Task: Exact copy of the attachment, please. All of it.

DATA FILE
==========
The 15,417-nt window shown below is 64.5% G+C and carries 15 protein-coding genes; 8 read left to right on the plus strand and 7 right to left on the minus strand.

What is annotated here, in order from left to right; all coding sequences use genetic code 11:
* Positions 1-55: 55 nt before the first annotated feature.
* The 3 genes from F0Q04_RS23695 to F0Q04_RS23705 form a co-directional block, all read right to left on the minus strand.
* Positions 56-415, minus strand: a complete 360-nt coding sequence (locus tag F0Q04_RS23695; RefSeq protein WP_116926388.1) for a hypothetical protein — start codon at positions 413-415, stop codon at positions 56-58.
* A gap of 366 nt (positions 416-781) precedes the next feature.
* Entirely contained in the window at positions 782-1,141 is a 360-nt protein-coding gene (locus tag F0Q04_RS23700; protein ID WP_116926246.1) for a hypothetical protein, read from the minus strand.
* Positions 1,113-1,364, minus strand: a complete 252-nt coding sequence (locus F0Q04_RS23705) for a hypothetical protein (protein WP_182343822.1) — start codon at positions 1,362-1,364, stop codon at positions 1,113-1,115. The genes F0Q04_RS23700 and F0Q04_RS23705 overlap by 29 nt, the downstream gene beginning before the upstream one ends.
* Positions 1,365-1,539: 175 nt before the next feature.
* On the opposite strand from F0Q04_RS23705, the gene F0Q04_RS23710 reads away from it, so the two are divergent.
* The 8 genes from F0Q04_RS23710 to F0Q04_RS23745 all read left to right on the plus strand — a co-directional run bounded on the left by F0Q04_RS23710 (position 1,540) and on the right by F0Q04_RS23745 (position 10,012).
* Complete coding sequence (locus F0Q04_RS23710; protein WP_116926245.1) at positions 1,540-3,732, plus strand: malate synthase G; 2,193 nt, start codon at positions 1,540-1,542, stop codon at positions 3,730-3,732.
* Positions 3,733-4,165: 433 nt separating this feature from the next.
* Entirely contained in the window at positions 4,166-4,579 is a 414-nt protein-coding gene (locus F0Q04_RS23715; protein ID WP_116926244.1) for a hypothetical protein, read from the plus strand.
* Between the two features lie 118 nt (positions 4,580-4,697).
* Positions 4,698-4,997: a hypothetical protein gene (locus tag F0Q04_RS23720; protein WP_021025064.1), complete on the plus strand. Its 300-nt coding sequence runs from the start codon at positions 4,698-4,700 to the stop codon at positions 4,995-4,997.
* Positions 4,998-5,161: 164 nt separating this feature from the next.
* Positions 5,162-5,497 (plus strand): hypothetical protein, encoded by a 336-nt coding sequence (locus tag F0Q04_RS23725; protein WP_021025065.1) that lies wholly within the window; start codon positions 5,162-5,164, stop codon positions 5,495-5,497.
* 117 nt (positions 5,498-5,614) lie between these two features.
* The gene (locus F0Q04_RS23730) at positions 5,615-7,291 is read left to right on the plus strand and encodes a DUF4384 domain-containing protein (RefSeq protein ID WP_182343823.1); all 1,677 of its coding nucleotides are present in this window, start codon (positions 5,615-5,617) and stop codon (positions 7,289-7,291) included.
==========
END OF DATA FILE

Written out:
The 15,417-nt window shown below is 64.5% G+C and carries 15 protein-coding genes; 8 read left to right on the plus strand and 7 right to left on the minus strand.

What is annotated here, in order from left to right; all coding sequences use genetic code 11:
* Positions 1-55: 55 nt before the first annotated feature.
* The 3 genes from F0Q04_RS23695 to F0Q04_RS23705 form a co-directional block, all read right to left on the minus strand.
* Positions 56-415, minus strand: a complete 360-nt coding sequence (locus tag F0Q04_RS23695; RefSeq protein WP_116926388.1) for a hypothetical protein — start codon at positions 413-415, stop codon at positions 56-58.
* A gap of 366 nt (positions 416-781) precedes the next feature.
* Entirely contained in the window at positions 782-1,141 is a 360-nt protein-coding gene (locus tag F0Q04_RS23700; protein ID WP_116926246.1) for a hypothetical protein, read from the minus strand.
* Positions 1,113-1,364, minus strand: a complete 252-nt coding sequence (locus F0Q04_RS23705) for a hypothetical protein (protein WP_182343822.1) — start codon at positions 1,362-1,364, stop codon at positions 1,113-1,115. The genes F0Q04_RS23700 and F0Q04_RS23705 overlap by 29 nt, the downstream gene beginning before the upstream one ends.
* Positions 1,365-1,539: 175 nt before the next feature.
* On the opposite strand from F0Q04_RS23705, the gene F0Q04_RS23710 reads away from it, so the two are divergent.
* The 8 genes from F0Q04_RS23710 to F0Q04_RS23745 all read left to right on the plus strand — a co-directional run bounded on the left by F0Q04_RS23710 (position 1,540) and on the right by F0Q04_RS23745 (position 10,012).
* Complete coding sequence (locus F0Q04_RS23710; protein WP_116926245.1) at positions 1,540-3,732, plus strand: malate synthase G; 2,193 nt, start codon at positions 1,540-1,542, stop codon at positions 3,730-3,732.
* Positions 3,733-4,165: 433 nt separating this feature from the next.
* Entirely contained in the window at positions 4,166-4,579 is a 414-nt protein-coding gene (locus F0Q04_RS23715; protein ID WP_116926244.1) for a hypothetical protein, read from the plus strand.
* Between the two features lie 118 nt (positions 4,580-4,697).
* Positions 4,698-4,997: a hypothetical protein gene (locus tag F0Q04_RS23720; protein WP_021025064.1), complete on the plus strand. Its 300-nt coding sequence runs from the start codon at positions 4,698-4,700 to the stop codon at positions 4,995-4,997.
* Positions 4,998-5,161: 164 nt separating this feature from the next.
* Positions 5,162-5,497 (plus strand): hypothetical protein, encoded by a 336-nt coding sequence (locus tag F0Q04_RS23725; protein WP_021025065.1) that lies wholly within the window; start codon positions 5,162-5,164, stop codon positions 5,495-5,497.
* 117 nt (positions 5,498-5,614) lie between these two features.
* The gene (locus F0Q04_RS23730) at positions 5,615-7,291 is read left to right on the plus strand and encodes a DUF4384 domain-containing protein (RefSeq protein ID WP_182343823.1); all 1,677 of its coding nucleotides are present in this window, start codon (positions 5,615-5,617) and stop codon (positions 7,289-7,291) included.